A post relating to this item from Finextra:
24 April 2008 | 14879 views | 0
The number of people making payments using their mobile phones globally is set to soar from 32.9 million in 2008 to 103.9 million in 2011, according to analyst house Gartner.
I don't know whether to be concerned or pleased that 100 million of us may be paying by mobile by 2011. The Gartner report suggests that:
- wireless application protocol (WAP), - requiring software and expensive data connections,
- unstructured supplementary service data (USSD) - text based and potentially insecure even with extra software,
- and near field communications (NFC) contactless - the strap-on smartcard,
- are going to grow.
In almost the next sentence it is suggested that Western countries with a more concerned attitude towards security will lag behind. This implies correctly that the above solutions leave a lot to be desired when it comes to security. I find it curious that
Asia should be likely to uptake these services in any great numbers - especially when considering the
Unisys 2008 security survey showed concern over fraudulent use of bankcard information is the number one or number two concern in all 14 countries surveyed and is highest in Hong Kong, Brazil, Singapore, Malaysia and Germany.
Seeing that Hong Kong, Singapore and Malaysia are in the top 4, I wonder why Gartner assumes Asian's will ignore their strong security concerns to adopt less than secure solutions. Surely if there is any place such a system might find traction, it would
be Italy, which was the least concerned out of the surveyed countries.
The assertion that "contactless payments will pave the way for cell phones and handheld computers to become 'electronic wallets,' packed with consumers' payment and merchant cards, coupon offers, even medical records", is even more flawed. It won't take
too many breaches of people's personal data to cause a rapid loss of popularity of this idea.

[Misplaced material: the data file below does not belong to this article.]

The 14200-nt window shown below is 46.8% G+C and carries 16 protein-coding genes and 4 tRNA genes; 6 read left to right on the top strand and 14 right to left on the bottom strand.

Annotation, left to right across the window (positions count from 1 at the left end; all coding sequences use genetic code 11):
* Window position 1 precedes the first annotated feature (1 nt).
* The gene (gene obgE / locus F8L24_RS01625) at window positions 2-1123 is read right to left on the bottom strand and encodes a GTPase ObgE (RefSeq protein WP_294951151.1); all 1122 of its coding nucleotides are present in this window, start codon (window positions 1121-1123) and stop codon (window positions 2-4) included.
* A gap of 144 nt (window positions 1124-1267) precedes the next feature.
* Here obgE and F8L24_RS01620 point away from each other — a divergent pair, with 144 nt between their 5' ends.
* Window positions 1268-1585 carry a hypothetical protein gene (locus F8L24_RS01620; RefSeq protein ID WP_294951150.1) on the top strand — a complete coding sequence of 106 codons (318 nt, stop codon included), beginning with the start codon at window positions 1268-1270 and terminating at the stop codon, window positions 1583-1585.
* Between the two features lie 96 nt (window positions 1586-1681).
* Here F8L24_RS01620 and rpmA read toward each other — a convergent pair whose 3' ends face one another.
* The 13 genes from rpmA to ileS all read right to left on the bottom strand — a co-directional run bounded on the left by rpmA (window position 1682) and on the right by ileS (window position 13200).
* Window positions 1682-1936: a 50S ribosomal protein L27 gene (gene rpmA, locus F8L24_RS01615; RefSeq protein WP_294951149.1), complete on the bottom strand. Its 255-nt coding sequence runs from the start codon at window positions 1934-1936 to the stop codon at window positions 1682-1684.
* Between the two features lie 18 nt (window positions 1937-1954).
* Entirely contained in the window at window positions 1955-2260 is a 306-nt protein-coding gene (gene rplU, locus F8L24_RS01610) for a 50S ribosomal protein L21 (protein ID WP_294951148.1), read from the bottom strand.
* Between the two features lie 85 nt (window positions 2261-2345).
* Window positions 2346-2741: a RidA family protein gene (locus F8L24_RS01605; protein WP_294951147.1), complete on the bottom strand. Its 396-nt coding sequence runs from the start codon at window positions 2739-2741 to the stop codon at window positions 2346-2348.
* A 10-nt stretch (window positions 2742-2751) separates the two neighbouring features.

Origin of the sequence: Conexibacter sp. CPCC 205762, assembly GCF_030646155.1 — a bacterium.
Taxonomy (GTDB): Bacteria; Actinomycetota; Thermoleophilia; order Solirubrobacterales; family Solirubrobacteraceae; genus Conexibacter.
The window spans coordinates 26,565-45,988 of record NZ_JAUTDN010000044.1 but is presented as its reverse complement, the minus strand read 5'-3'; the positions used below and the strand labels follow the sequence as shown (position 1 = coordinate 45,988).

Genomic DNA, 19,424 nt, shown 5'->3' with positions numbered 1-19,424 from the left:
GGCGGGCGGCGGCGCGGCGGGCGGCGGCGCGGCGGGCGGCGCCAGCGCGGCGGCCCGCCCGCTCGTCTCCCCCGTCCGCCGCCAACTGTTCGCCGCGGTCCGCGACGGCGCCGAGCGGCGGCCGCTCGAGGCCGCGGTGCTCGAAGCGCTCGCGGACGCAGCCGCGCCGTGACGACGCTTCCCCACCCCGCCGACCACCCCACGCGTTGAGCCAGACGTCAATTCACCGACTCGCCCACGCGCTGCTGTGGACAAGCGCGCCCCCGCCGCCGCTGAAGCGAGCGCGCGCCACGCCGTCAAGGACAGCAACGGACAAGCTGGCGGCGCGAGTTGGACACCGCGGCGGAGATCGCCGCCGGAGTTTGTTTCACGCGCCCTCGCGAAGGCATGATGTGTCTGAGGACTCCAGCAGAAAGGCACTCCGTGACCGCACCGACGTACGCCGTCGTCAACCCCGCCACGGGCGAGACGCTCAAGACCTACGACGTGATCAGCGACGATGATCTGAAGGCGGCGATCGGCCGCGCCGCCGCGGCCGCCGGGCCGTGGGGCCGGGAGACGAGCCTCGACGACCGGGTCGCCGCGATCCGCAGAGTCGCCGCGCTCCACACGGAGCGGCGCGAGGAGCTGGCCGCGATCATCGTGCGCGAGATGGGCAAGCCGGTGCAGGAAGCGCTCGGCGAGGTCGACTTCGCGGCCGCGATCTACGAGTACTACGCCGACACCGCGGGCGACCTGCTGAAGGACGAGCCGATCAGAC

The methodology is flawed. We have just recently been shown that the most securely protected encrypted laptop is completely at the mercy of hackers and will spill it's secrets very easily to a thief or hacker. How is it that mobile phones will be any different?
Gartner cannot be suggesting that people be encouraged to carry all their medical and private data around on their phone?
This paragraph of the Gartner announcement from James Van Dyke of Javelin is particularly dreamlike in its optimism -
"But consumers won't benefit until the primary players - card networks, financial institutions, mobile carriers, merchants and handset manufacturers - work together toward a unified, simple solution that lets everyone win."
Well that's all nice and cosy but implies that a coffee shop might pay the water board a share of their coffe sales because the water board deliver the water, an unlikely scenario and it's just as likely that the leading banks will remain in the lead if
they let telcos become their partners in transactions. Do they currently pay the telcos a share of the ATM fees - or do banks pay for their communications as a service like plumbing, only electrical/data plumbing?
I think it is an unrealistic and dangerous precedent to set in the financial industry and predict the demise of such participants and partnerships.
Telecommunications is a utility infrastructure, like electricity, plumbing and sewerage, not a partnership. The other reason not to do it is because the methodology is flawed and forces you to trust the telco and every one of their employees as though they
were the bank's employees. Ridiculous. Banks are already having enough trouble with their own employees.
To expect that the financial industry, merchants, telephone manufacturers and telco's will all get together as one happy family is about as likely as the record companies and retail stores getting together to sell music online in 1997. They didn't, and look
what happened to them and I doubt the lesson will result in the banks doing anything different.
It only takes one major player to jump the gun while the rest are holding committee meetings, and waiting for the consumers to buy the new phone they'll need for whatever system it is eventually decided upon and it's back to square one. It may take years
and by then the market will be dominated by the early movers - possibly the obopays and paypals (except they are hardly offering ubiquitous or secure solutions).
The other danger is that they'll adopt an ad hoc approach, suffer major security incidents and ruin the medium for everyone. What'll they do then?
Gartner hasn't really delivered the goods with this report and it certainly doesn't help banks any.
The suggestion that banks take on the telco's as partners is the worst I've heard yet.